EIFF 2011 - Five to try: Reel Science
This article is from 2011.
Our picks for the Edinburgh International Film Festival's outsider strands
Oi! Get Your Grubby Hands out of My Brain
A film-initiated debate about the growing commercial application of neuro-imaging, epigenetics and other futuristically-named brain technologies. Do you really want to know if you are going to pass on madness to your children? Or if a degenerative mental illness awaits you in old age? And is this form of mental profiling marketable or even ethical or legal? These questions and more will be up for discussion.
Filmhouse, Sat 25 Jun, 1.15pm.
Director James Marsh’s documentary about the research programme to try and teach a chimpanzee to talk. The screening on Mon 20 Jun will be followed by a discussion with a bio-ethicist.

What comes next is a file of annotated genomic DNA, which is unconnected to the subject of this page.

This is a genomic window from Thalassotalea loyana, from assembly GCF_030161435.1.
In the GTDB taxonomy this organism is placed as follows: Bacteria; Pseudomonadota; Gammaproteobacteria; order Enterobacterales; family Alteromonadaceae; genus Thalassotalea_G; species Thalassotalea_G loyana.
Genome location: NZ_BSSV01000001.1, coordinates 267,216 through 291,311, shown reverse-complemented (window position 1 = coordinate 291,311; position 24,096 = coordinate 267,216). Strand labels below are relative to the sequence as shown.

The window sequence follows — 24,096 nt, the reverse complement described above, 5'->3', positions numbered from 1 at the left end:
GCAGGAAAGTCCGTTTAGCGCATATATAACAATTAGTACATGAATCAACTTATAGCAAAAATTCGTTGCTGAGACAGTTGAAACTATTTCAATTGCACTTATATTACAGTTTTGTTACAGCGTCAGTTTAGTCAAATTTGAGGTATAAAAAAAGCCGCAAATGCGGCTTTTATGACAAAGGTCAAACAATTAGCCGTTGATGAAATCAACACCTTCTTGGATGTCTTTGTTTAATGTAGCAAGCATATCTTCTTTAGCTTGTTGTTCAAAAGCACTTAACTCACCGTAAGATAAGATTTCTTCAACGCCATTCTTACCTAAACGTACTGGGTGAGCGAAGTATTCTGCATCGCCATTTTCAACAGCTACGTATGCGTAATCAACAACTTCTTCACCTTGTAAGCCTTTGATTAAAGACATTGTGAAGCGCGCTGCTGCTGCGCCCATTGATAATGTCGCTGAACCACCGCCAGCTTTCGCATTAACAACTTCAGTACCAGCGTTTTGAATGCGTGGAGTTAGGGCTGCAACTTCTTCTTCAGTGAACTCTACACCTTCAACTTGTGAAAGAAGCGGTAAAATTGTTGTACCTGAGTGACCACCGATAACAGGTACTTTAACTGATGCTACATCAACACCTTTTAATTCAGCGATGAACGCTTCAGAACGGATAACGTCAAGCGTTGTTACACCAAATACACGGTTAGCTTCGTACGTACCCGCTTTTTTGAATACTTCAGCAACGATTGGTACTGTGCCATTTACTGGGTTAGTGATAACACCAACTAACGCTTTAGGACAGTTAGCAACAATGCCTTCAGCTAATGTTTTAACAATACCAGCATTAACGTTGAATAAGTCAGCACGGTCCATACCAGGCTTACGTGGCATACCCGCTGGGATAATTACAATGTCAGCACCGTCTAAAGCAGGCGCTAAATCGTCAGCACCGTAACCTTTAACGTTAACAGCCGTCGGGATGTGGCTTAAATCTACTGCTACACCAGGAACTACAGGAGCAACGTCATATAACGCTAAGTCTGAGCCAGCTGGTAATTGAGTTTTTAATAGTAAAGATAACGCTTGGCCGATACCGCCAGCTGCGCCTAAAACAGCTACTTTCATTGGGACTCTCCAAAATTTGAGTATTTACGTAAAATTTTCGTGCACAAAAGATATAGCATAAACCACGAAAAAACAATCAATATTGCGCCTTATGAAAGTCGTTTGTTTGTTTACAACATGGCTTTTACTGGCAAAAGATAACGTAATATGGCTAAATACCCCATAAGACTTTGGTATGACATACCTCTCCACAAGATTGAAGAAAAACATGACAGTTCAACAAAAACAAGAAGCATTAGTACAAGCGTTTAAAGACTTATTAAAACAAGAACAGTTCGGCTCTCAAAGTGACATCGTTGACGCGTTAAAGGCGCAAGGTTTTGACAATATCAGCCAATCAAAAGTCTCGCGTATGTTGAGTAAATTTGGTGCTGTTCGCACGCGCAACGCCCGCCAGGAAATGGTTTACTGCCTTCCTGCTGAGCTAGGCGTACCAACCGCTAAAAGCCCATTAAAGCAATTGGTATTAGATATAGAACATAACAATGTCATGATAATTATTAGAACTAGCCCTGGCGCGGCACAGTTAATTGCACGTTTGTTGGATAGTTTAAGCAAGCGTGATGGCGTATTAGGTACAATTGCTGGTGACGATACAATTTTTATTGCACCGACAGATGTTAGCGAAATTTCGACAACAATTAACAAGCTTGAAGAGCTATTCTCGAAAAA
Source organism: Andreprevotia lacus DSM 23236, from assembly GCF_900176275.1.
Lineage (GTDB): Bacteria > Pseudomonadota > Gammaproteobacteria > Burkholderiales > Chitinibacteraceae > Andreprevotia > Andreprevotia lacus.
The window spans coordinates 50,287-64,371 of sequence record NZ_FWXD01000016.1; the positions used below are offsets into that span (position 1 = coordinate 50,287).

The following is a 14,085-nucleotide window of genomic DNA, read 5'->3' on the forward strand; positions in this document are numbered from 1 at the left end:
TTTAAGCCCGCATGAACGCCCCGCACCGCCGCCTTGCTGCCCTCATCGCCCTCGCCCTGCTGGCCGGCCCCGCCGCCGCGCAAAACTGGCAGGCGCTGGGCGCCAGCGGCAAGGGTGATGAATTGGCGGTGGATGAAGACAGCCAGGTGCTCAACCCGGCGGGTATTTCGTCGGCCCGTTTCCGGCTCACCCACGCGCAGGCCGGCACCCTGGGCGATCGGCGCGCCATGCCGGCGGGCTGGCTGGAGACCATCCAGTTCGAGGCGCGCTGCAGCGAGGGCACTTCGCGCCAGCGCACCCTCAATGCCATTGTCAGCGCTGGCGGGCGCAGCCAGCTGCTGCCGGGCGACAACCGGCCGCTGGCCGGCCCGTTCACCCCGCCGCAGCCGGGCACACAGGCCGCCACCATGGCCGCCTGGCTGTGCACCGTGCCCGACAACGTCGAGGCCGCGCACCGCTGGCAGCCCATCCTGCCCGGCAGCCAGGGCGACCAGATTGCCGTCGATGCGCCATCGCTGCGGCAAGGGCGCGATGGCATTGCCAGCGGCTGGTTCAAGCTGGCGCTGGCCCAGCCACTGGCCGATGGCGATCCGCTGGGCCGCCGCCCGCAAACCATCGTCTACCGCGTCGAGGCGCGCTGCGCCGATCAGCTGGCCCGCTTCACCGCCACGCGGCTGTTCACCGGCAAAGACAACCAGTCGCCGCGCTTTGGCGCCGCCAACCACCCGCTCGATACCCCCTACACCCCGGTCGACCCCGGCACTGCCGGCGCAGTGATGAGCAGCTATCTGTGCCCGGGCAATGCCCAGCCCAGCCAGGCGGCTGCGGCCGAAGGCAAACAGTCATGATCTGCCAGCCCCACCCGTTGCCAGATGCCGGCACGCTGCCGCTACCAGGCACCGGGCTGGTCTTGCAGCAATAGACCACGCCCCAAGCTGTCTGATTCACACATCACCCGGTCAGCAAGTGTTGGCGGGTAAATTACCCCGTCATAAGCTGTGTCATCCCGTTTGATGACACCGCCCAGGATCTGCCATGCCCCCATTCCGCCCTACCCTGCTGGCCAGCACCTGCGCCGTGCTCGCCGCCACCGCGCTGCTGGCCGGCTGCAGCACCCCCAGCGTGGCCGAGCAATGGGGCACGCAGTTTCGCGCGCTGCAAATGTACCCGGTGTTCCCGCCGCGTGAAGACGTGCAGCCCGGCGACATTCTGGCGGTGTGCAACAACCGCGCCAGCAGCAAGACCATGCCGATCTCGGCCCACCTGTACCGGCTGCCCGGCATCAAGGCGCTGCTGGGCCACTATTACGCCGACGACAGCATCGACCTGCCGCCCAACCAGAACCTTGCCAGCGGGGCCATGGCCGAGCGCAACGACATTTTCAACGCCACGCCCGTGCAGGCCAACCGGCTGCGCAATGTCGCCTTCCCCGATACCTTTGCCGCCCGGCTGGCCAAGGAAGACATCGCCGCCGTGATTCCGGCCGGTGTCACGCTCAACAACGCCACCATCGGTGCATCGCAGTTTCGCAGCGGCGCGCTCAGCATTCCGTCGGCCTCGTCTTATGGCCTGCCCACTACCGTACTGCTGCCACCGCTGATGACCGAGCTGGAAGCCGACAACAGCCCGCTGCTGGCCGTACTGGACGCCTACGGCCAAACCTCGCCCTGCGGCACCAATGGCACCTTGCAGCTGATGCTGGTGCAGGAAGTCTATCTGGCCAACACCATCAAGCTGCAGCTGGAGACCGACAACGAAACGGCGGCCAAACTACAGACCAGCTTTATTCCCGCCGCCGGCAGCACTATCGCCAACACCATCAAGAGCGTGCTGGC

Cameo, Sat 18 Jun, 5.30pm. George Square Theatre, Mon 20 Jun, 6pm.
Rich Pickings: Disappearing Act
Short films exploring dementia, followed by a discussion with filmmakers, scientists and those who have experienced dementia.
Inspace, Sat 18 Jun, 5pm. Free but ticketed.
Oliver Sacks: Tales of Music and the Brain
A screening of a documentary about neurologist Dr Oliver Sacks’ book Musicophila: Tales of Music and the Brain, in which Alan Yentob probes the good doctor’s thoughts on the neurological effects of music. The film will be followed by a discussion led by Dr Katie Overy (Institute for Music in Human and Social Development) and Nigel Osborne (Reid Professor of Music, University of Edinburgh).
Filmhouse, Fri 17 Jun, 5.30pm.
Pandemic Double-Bill: 28 Days Later and Panic in the Streets
Two classics of epidemic cinema followed by a discussion led by a member of the Centre for Infectious Diseases, University of Edinburgh.
Filmhouse, Sun 26 Jun, 3pm.